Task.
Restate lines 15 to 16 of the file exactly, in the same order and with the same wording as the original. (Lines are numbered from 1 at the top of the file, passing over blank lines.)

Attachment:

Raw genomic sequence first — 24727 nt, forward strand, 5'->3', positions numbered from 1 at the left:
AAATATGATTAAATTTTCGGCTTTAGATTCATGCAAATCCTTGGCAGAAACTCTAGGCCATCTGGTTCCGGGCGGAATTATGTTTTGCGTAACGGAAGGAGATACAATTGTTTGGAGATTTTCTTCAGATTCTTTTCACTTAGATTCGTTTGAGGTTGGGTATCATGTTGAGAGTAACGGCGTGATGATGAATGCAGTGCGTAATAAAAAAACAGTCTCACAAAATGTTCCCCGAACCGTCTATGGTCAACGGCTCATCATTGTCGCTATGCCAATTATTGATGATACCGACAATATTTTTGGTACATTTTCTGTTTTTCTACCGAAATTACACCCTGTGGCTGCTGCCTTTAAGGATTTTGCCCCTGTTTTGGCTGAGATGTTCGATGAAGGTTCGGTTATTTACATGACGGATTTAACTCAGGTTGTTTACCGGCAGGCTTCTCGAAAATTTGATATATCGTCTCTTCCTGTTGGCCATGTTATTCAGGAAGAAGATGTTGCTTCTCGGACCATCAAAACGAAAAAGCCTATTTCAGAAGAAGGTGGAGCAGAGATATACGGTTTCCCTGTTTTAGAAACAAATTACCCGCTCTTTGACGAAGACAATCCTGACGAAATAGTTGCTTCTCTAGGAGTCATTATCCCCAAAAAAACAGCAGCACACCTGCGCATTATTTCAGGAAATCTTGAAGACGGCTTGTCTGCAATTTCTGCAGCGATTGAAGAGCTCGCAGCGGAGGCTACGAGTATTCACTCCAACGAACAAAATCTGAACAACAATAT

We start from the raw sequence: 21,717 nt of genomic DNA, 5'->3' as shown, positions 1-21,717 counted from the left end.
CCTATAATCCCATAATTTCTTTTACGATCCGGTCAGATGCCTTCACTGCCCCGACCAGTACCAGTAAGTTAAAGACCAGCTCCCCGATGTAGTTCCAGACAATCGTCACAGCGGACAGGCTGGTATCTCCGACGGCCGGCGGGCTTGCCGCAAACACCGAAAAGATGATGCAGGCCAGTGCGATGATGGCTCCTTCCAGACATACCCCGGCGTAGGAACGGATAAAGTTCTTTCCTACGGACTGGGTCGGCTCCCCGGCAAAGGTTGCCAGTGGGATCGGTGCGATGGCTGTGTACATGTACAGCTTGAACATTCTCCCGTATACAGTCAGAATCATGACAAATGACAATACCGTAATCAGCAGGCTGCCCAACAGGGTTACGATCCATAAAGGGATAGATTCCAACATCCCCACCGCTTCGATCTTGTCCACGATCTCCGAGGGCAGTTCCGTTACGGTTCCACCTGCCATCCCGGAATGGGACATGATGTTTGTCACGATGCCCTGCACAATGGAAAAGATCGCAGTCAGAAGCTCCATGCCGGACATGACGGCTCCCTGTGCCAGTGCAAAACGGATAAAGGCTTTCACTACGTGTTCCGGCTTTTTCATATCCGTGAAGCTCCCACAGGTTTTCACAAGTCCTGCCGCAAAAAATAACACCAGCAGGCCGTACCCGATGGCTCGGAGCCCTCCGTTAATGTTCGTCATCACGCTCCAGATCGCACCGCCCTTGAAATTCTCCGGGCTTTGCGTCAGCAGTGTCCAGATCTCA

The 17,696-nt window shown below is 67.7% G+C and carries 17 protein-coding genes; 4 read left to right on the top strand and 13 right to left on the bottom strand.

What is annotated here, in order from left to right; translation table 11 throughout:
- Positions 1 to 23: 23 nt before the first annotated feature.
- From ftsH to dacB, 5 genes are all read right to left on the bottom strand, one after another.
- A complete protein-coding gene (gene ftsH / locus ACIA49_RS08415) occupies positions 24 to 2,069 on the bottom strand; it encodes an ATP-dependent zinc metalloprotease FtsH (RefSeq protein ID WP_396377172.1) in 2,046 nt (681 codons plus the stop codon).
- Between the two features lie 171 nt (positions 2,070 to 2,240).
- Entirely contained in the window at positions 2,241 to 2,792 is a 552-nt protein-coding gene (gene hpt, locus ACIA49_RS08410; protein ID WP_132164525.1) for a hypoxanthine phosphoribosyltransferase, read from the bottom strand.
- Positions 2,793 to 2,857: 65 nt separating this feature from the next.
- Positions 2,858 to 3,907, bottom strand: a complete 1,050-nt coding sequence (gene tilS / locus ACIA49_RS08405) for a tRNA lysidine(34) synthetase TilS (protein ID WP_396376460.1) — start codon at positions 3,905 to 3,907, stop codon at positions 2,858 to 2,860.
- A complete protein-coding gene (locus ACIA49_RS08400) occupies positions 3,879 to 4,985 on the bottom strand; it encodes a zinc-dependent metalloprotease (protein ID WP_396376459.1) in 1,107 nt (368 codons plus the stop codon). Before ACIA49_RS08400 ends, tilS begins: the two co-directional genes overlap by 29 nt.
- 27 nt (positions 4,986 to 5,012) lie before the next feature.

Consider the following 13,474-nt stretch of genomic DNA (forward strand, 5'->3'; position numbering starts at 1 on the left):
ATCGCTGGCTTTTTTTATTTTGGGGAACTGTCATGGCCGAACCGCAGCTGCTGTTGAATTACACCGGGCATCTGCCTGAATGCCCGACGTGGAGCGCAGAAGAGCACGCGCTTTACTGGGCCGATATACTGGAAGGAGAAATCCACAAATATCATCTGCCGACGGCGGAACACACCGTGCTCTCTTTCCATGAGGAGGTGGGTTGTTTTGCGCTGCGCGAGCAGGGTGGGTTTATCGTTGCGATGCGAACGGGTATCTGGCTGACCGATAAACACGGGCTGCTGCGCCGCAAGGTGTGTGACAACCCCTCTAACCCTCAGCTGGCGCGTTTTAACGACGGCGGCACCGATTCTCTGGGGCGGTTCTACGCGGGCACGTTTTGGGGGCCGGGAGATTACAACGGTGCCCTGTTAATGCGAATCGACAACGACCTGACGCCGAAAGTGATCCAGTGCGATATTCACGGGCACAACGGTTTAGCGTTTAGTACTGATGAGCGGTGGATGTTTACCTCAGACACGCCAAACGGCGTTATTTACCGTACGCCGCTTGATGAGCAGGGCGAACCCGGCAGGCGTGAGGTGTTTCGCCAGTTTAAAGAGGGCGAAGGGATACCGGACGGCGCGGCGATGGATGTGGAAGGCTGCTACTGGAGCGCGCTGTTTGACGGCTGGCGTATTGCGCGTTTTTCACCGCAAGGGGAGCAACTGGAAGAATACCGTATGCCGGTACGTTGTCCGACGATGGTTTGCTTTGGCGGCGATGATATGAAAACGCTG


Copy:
- 27 nt (positions 4,986 to 5,012) lie before the next feature.

Consider the following 13,474-nt stretch of genomic DNA (forward strand, 5'->3'; position numbering starts at 1 on the left):